I definitely agree with you with studying times and stuff. My study habits, and when I study are terrible. I also study with my engineering friends. We usually never get stuff done haha. I plan on making a schedule this coming second semester and sticking to it so I don't fall behind. Also, do you have any tips for exams or final exams. How should I approach it? Because studying the night before exams ain't working haha.

Originally Posted by sirkill1 View Post
You are literally 18 years old. You have another 7 semesters minimum before it's time to submit your final grades to med school, and the first one is easier than the rest. Just because its easier though doesn't mean you can't do better in the next ones.

Wait until Ochem and let us know if you still want to be a doctor after that. At uni there are weeder courses and they purposely make the average grade in those something like a C so that a majority of students fail or receive medschool destroying grades and are discouraged from continuing the premed track. Seriously at my university 25% failure rate for Ochem. That's every fourth kid.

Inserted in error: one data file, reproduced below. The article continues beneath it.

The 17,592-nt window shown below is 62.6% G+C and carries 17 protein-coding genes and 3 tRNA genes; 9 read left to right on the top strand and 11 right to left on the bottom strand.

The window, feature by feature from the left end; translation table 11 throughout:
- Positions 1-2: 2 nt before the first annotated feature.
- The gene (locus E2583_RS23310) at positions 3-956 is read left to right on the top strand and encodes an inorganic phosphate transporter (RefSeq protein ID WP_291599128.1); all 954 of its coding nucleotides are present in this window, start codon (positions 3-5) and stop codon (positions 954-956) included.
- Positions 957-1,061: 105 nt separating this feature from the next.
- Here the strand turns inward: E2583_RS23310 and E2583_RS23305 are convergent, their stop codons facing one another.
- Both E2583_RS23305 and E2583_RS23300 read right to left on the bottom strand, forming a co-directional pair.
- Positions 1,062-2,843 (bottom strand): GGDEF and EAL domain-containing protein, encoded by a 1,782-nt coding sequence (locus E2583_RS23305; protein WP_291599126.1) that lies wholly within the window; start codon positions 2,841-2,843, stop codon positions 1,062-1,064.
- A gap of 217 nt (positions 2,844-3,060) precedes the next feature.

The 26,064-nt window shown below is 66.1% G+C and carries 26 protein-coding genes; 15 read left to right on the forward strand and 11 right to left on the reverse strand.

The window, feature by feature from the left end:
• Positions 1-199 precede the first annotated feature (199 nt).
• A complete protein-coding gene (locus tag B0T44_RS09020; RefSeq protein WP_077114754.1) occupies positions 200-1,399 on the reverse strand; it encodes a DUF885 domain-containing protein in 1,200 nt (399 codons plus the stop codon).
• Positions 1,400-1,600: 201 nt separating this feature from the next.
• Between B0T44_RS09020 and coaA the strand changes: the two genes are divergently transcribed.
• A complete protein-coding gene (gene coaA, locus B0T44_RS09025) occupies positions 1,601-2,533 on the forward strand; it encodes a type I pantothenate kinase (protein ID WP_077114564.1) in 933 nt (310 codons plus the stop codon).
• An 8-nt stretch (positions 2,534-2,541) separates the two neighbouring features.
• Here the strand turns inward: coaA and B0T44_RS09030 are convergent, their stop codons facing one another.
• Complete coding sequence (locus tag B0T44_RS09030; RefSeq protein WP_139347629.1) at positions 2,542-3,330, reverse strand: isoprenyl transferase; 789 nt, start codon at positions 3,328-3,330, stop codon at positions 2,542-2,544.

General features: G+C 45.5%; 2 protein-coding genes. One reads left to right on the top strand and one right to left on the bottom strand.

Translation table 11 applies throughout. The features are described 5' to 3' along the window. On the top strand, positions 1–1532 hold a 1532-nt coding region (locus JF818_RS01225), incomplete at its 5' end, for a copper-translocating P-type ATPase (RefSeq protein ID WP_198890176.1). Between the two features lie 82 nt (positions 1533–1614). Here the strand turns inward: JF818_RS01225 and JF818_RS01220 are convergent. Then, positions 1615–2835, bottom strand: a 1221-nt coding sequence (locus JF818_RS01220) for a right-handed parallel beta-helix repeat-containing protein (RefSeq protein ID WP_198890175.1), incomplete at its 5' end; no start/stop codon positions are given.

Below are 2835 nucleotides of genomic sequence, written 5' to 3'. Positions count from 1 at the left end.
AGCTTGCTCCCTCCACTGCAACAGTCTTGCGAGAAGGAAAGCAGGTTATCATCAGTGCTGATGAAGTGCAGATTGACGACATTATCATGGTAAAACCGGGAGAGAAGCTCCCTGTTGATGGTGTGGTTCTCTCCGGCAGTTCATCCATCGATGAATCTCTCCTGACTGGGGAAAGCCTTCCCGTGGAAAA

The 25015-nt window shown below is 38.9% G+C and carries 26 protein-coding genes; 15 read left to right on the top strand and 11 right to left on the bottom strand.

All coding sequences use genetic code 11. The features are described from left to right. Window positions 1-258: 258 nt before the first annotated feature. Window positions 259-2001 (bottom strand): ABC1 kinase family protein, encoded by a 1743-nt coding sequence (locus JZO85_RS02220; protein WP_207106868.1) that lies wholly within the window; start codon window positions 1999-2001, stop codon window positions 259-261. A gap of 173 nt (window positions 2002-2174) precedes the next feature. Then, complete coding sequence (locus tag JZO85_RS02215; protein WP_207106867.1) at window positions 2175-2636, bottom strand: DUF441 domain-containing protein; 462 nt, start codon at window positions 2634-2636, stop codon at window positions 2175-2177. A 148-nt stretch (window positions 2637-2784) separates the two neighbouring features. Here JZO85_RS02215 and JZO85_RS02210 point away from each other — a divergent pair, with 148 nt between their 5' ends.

I personally failed a class my first semester, and several more 2nd year and 3rd year but graduated in the end and got a job in the field I wanted which was aerospace engineering. My gpa was shit in the end and it really didn't matter because I didn't intend to do a masters or phd or med school. I only had to do 4 years and that was it. I can work in the field of my choice and my grades will be never be asked about again 3 years after university.

Anyways there are some 5000 premeds out of 20000 students at my university and a great majority of them switch because they don't make it. Don't forget once you finish your first 4 years you have another 8 after that. I had a friend that realized 9 more years of this shit in his 3rd year and had a mental breakdown switched to polisci and then his parents yelled at him until he switched back, and he decided to join a startup instead of med school after graduation. My brother switched from premed to speech therapy because its significantly easier and you're still in the medical field.

I also knew a dude that went to a top 3 Ivy league school got a 3.8 there and only got accepted to 2 of the 20 med schools he applied to. His sister went to UCLA got similar grades and didn't get into any med school.